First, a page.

No matter what stage of life you are at, getting enough calcium in your diet is critical for good health. It supports the health of your bones and teeth, as well as nerve and muscle activity in your body. Calcium is required for growth in children and teenagers, as well as for the prevention of osteoporosis in older people, particularly women. It is also essential if you are expecting a child or breastfeeding.
Fruits and vegetables contain only small amounts of calcium but act as a good source of nutrients to improve bone health. Starchy foods such as cereals and bread are calcium enriched. Nuts such as almonds and hazelnuts, and seeds such as sesame are also calcium-rich foods.
Calcium is mainly found in low-fat milk and other dairy products such as cheese and yoghurt in high quantities. But if you are a vegan or can’t eat dairy products due to dietary restrictions, are lactose intolerance, or have other allergies, then things can look complicated?
The good news is that there are plenty of calcium-rich non-dairy foods to choose from. The key is to have a maintained balance of macro and micro nutrients in your diet. You can meet your calcium requirements by eating two to three servings of calcium-rich foods per day. Here are the top four non-dairy foods that are the best alternatives to calcium-rich dairy products.
Soybean & Its Derivatives
Soybeans are legumes, and a variety of soy products are available, including soy flour, tempeh, soy milk, soybean oil and soy chunks. Soy milk can be used in place of dairy milk in a variety of applications, including tea, coffee, and smoothies.
If you can’t drink regular milk, fortified soymilk is a good alternative. Soy milk fortified with calcium contains an average of 340 mg per cup. Do watch out for added sugar. Drink soy milk on its own, pour it on your cereal, or into your morning coffee.
Broccoli & Broccoli Rabe
Two cups of broccoli have the same amount of calcium as one glass of milk but with a higher absorption rate, which means that the calcium from broccoli is absorbed more quickly by the body than calcium from milk.
Broccoli is also linked with a reduced risk of cancer, preventing bladder, breast, liver and stomach cancers. It is also high in fibre and low in calories, making it a nutritional powerhouse.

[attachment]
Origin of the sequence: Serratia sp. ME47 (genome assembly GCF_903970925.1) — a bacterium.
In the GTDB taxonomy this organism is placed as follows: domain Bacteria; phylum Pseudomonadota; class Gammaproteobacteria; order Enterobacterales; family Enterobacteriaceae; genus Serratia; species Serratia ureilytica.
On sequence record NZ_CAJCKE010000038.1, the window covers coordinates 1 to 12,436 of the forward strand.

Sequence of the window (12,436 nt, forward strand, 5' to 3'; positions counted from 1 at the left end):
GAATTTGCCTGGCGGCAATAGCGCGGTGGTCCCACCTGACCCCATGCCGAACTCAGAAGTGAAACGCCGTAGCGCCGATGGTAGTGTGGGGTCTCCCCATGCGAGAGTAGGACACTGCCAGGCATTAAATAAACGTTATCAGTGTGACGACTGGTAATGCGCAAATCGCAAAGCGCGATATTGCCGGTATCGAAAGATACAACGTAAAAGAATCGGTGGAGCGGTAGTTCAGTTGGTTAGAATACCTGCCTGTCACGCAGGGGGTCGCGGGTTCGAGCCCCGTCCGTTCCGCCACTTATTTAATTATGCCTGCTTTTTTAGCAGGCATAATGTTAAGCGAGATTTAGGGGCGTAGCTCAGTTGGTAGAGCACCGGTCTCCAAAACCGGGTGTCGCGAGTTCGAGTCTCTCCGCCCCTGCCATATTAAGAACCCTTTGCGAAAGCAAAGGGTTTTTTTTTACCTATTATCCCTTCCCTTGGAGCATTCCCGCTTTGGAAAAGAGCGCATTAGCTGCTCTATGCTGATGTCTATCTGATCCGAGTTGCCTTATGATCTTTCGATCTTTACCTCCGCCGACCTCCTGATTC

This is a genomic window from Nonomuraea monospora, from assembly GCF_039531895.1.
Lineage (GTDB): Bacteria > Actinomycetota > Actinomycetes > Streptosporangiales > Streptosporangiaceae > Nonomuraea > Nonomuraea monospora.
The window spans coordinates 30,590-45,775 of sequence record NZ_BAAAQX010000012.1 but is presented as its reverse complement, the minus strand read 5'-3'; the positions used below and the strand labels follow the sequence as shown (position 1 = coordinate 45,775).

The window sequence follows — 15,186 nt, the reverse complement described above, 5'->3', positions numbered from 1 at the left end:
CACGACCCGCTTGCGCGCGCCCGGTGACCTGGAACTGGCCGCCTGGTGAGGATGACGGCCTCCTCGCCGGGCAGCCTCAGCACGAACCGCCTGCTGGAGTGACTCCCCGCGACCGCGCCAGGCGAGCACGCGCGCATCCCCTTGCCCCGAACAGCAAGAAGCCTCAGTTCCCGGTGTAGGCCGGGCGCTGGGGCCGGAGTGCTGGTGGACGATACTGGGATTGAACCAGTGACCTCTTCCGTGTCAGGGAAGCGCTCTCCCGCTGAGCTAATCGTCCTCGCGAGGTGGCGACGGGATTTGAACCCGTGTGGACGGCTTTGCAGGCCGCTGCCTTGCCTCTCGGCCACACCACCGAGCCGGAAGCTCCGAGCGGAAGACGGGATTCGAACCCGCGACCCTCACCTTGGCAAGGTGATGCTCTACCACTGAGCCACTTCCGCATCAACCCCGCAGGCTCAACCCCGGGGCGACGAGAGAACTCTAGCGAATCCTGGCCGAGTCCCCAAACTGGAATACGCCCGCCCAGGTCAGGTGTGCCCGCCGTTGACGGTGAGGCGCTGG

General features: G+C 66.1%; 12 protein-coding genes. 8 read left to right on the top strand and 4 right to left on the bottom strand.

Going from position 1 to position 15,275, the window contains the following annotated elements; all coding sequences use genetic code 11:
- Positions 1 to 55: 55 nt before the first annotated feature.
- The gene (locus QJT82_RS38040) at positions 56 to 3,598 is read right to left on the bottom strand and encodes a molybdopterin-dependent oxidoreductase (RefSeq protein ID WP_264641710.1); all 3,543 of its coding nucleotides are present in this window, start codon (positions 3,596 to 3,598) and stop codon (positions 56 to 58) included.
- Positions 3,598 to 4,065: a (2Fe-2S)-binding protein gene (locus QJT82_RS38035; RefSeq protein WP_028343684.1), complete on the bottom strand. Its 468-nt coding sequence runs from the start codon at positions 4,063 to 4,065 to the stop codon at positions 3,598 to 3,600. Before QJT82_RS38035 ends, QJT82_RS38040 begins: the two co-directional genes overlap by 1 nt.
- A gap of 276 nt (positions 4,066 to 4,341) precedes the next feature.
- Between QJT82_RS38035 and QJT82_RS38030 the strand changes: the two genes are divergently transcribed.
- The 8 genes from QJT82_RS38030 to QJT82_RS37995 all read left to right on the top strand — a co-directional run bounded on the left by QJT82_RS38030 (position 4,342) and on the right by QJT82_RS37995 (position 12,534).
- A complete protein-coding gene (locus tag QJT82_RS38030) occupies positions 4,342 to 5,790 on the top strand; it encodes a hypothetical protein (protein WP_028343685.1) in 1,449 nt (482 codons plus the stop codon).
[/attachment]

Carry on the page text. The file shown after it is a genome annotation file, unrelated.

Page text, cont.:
Broccoli’s bitter cousin, broccoli rabe also contains an efficient quantity of calcium. It is also an immunity booster and a good source of vitamin C. Add it to other vegetables and salads to make your diet healthier.
Nuts & Seeds
Almonds have the highest calcium content of all nuts. They are also replete with magnesium and vitamin E, and a rich source of protein and fibre with monounsaturated fats that help fight against bad cholesterol.
Seeds such as poppy, chia, hemp and sesame are high in calcium and easy to incorporate into breakfast foods and smoothies. Only a little more than two tablespoons of chia seeds might contain about 180 mg of calcium which delivers 18% of your dietary allowance.
Other Beans & Lentils
Beans and lentils provide protein, fibre and a wide range of vitamins and minerals, as well as being a good source of calcium. Indeed, beans and lentils are not only delicious, but also high in calcium. The most calcium is found in winged beans, followed by white beans and then other lentils. A cup of green beans might contain 16% of the daily vitamin C requirement and 4 grams of fibre, which is one of the most effective weight-loss nutrients on the planet. Apart from calcium, white beans also offer a healthy dose of protein and bloat-busting potassium. Lentils also benefit metabolism, aid fat oxidation, and prevent fat accumulation over